Last month we considered words and expressions that we use to describe the different ways that we look at something. We focused mainly on the language of looking carefully and looking for a long time. This week we’re continuing the theme, but this time we’re including words that we use to describe looking at or seeing something briefly.
One of the most common ways to describe looking briefly is the word glance. If you glance at someone or something, you look briefly at them and then look away: He glanced at his watch and stood up. A range of prepositions may be used after ‘glance’. For example, you might glance around a room or glance up from your book. Glance is also a noun: She cast a glance in his direction before walking off. If you sneak a glance/look at someone or something, you look at them quickly and secretly: While her bag was open I sneaked a glance at its contents.
Peep and peek are words with very similar meanings. Both convey looking for a short time, often from behind somewhere or through a hole. They suggest that the looker does not want other people to notice them looking: She peeped at them through the fence. / I saw him peeking through the curtains.
Glimpse is a ‘seeing briefly’ word. If you glimpse something, you see it very briefly and sometimes only partly: You might glimpse something, for example, from a car or train: I glimpsed the castle in the distance as we drove past. The noun ‘glimpse’ is also used, often after the verb ‘catch’: I only caught a glimpse of the car as they sped past. The adjective fleeting often comes before ‘glimpse’ to emphasize how short the glimpse is: I caught a fleeting glimpse of her dress.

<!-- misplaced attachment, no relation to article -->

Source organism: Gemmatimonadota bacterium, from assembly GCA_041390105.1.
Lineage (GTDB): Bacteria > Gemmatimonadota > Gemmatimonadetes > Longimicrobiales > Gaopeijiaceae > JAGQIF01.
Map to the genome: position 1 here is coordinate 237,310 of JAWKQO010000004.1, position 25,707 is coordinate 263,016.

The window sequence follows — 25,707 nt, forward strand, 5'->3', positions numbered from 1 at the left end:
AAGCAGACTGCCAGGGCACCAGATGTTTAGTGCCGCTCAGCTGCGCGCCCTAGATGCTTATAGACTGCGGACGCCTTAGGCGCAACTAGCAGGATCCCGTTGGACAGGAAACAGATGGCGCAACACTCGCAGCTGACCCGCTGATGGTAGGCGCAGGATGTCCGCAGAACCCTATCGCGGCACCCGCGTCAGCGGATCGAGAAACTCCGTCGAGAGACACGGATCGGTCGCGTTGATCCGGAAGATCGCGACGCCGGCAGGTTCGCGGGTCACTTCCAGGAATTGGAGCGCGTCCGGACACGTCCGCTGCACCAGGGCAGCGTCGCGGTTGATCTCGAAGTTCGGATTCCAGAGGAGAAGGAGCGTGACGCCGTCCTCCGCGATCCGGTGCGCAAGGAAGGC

Moving away from the ‘seeing briefly’ words, spot is a useful verb. If you spot something – often something useful – you notice it, usually after deliberately looking: If you spot any errors, do let me know. / I think I spotted Ben in the crowd. (In UK English, people often say well spotted to someone who has noticed or found something useful: ‘Hey, I’ve just found your glasses under the table.’ ‘Ah, well spotted!’)
Sometimes you see (or half-see) something that you are not looking at directly. For this, you can say that you see something out of the corner of your eye: I was watching TV when I saw something move out of the corner of my eye.